The Irrevocable Life Insurance Trust – Part I

elder law lawyersThe irrevocable life insurance trust is an estate tax saving device. Federal estate taxation begins after the estate has $5,340,000 in it.  New York State Inheritance taxes apply to estates that are over $1,000,000.  The proceeds of life insurance policies are exempt from state and federal income taxation but these proceeds are included in the individual’s estate for estate tax purposes. So how do you get to avoid state and federal estate taxes on life insurance proceeds? You put the life insurance policy into an irrevocable life insurance trust. An irrevocable life insurance trust is also referred to as an ILIT.

ILIT Example

To understand the importance in the appropriate situation of utilization of an irrevocable life insurance trust, let’s look at the following issues. Federal estate taxation on estates over $5,340,000 taxes those funds at a 35% rate. The New York State inheritance tax rate on funds over $1,000,000 in the estate is at approximately 16%.  If you add the 16% New York State Inheritance Tax rate and the 35% federal tax rate, you are paying 51% of the funds being inherited in taxes. A life insurance trust allows the inheritance of life insurance proceeds and avoids this 51% double taxation rate.

How The Life Insurance Trust Works

To start with, you cannot own the policy. The life insurance trust must purchase the policy from the insurance company and own the policy. This means you will have no control over the life insurance policy during your lifetime. This is important because the Internal Revenue Service (IRS) requires that you give up control of the policy for the policy to avoid estate taxation. This means you cannot change the beneficiary of the policy. You also cannot borrow against the policy. However, you can name whoever you want as the beneficiary of the trust when the trust is purchased. Since the trust is an irrevocable trust, you cannot act as the trustee.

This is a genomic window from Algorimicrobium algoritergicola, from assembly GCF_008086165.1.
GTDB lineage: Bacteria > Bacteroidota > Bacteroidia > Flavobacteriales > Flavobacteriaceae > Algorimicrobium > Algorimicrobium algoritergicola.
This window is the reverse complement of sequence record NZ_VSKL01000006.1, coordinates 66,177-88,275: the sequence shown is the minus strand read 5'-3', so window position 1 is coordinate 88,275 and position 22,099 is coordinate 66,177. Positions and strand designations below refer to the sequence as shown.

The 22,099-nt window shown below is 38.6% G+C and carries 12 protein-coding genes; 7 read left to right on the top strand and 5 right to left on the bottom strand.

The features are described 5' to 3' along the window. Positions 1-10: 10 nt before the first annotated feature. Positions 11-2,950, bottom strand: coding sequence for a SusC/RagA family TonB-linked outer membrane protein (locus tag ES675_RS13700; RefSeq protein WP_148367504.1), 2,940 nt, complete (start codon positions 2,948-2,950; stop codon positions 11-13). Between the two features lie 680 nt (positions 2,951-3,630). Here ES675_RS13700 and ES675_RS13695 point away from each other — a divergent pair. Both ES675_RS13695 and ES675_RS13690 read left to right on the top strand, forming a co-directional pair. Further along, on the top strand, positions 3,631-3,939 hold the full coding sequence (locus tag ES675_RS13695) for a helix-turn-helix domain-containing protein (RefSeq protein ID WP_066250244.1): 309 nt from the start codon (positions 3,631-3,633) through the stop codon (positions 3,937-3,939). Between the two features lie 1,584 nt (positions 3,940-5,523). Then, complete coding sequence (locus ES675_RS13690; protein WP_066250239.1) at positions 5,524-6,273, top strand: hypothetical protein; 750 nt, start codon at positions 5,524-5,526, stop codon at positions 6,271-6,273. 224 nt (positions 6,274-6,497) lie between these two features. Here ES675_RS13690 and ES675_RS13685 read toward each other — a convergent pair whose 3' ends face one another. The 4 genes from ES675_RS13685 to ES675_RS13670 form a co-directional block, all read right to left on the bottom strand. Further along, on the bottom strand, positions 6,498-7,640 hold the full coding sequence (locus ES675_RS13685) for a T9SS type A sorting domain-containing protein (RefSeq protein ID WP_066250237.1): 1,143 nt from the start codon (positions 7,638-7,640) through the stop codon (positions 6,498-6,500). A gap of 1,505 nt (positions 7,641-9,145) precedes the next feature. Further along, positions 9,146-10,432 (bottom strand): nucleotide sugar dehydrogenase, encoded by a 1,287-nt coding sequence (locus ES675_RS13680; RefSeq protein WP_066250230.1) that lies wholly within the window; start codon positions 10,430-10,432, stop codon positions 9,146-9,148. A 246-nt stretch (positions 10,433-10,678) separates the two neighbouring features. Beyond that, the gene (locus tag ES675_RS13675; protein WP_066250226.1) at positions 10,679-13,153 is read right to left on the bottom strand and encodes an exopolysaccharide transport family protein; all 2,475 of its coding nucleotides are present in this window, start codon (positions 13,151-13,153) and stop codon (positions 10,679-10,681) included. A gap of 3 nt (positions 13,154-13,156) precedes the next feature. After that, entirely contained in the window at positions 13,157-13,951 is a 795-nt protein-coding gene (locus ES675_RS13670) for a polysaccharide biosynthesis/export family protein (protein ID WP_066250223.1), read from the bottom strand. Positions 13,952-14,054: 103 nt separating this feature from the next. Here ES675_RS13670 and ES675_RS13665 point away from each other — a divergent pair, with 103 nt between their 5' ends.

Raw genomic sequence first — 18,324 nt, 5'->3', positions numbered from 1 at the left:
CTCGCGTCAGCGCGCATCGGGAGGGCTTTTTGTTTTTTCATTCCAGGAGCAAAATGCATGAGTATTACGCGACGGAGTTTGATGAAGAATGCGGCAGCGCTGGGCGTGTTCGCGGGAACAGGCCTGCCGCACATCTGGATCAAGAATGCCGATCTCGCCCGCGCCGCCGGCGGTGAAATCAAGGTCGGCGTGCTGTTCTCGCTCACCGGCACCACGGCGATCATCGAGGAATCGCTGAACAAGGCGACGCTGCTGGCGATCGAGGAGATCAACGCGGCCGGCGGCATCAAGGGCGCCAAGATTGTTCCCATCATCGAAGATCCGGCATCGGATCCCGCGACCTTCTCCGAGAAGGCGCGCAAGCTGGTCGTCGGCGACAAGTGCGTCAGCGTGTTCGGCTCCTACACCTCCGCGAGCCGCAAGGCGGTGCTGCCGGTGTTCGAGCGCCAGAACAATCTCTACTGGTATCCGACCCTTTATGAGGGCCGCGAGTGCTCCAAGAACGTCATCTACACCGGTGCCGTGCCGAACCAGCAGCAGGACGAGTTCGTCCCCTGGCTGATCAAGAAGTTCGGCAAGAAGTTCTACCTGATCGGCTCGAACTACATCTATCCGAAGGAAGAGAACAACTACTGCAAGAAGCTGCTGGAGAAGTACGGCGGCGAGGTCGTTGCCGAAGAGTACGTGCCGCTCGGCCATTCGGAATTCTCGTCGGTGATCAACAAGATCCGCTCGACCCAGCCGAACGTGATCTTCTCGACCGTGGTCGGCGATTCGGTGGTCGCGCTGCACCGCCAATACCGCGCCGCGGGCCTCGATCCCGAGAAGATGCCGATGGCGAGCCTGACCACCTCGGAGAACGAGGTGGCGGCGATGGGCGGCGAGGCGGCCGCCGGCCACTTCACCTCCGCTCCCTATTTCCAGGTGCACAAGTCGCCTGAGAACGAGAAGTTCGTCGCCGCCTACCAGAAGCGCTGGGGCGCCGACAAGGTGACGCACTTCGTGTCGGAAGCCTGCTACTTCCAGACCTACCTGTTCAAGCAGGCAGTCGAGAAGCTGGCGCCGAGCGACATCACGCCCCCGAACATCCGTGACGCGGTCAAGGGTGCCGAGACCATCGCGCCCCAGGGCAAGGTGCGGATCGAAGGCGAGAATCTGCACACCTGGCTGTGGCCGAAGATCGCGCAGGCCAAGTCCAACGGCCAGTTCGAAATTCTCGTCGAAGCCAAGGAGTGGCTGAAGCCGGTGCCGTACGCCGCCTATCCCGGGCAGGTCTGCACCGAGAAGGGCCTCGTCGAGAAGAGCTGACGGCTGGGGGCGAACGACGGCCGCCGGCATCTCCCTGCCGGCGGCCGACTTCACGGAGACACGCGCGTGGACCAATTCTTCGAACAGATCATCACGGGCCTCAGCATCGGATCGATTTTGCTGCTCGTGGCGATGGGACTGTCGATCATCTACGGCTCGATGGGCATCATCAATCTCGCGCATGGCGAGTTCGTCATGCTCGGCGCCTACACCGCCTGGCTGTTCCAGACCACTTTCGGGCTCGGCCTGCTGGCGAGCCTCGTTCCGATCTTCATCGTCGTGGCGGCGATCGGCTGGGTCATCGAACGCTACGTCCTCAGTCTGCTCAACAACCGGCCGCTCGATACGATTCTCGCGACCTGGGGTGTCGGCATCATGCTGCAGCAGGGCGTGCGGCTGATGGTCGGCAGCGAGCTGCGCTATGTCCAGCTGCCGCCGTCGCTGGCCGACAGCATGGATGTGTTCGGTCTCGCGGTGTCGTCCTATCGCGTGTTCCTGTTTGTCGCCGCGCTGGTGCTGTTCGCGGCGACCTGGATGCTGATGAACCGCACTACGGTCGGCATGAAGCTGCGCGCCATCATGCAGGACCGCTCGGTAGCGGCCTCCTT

Paying the Premium

irrevocable trust attorneyEven though you don’t own the policy, you still pay the premiums on the policy. As of 2014, you can make gifts of up to $14,000 per year to any one person or entity. Therefore you can pay up to $14,000 per year to the trust to pay life insurance premiums. As long as you do not pay more than $14,000 per year, as of 2014, there are no tax issues.